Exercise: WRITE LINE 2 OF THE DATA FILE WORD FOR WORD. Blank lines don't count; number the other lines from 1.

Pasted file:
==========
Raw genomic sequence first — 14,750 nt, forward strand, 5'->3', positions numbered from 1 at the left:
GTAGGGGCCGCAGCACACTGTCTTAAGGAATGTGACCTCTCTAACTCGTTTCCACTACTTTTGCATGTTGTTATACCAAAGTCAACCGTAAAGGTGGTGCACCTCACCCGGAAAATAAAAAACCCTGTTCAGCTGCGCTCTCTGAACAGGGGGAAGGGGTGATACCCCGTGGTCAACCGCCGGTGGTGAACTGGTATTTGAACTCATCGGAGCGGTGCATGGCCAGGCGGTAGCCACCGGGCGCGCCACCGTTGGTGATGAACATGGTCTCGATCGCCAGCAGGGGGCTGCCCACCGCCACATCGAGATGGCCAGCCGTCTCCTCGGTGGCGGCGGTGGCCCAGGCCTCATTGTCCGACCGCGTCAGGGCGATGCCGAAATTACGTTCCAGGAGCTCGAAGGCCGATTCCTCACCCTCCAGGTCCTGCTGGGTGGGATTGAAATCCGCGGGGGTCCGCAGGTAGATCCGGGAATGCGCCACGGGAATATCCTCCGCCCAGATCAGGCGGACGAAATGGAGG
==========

GTAGGGGCCGCAGCACACTGTCTTAAGGAATGTGACCTCTCTAACTCGTTTCCACTACTTTTGCATGTTGTTATACCAAAGTCAACCGTAAAGGTGGTGCACCTCACCCGGAAAATAAAAAACCCTGTTCAGCTGCGCTCTCTGAACAGGGGGAAGGGGTGATACCCCGTGGTCAACCGCCGGTGGTGAACTGGTATTTGAACTCATCGGAGCGGTGCATGGCCAGGCGGTAGCCACCGGGCGCGCCACCGTTGGTGATGAACATGGTCTCGATCGCCAGCAGGGGGCTGCCCACCGCCACATCGAGATGGCCAGCCGTCTCCTCGGTGGCGGCGGTGGCCCAGGCCTCATTGTCCGACCGCGTCAGGGCGATGCCGAAATTACGTTCCAGGAGCTCGAAGGCCGATTCCTCACCCTCCAGGTCCTGCTGGGTGGGATTGAAATCCGCGGGGGTCCGCAGGTAGATCCGGGAATGCGCCACGGGAATATCCTCCGCCCAGATCAGGCGGACGAAATGGAGG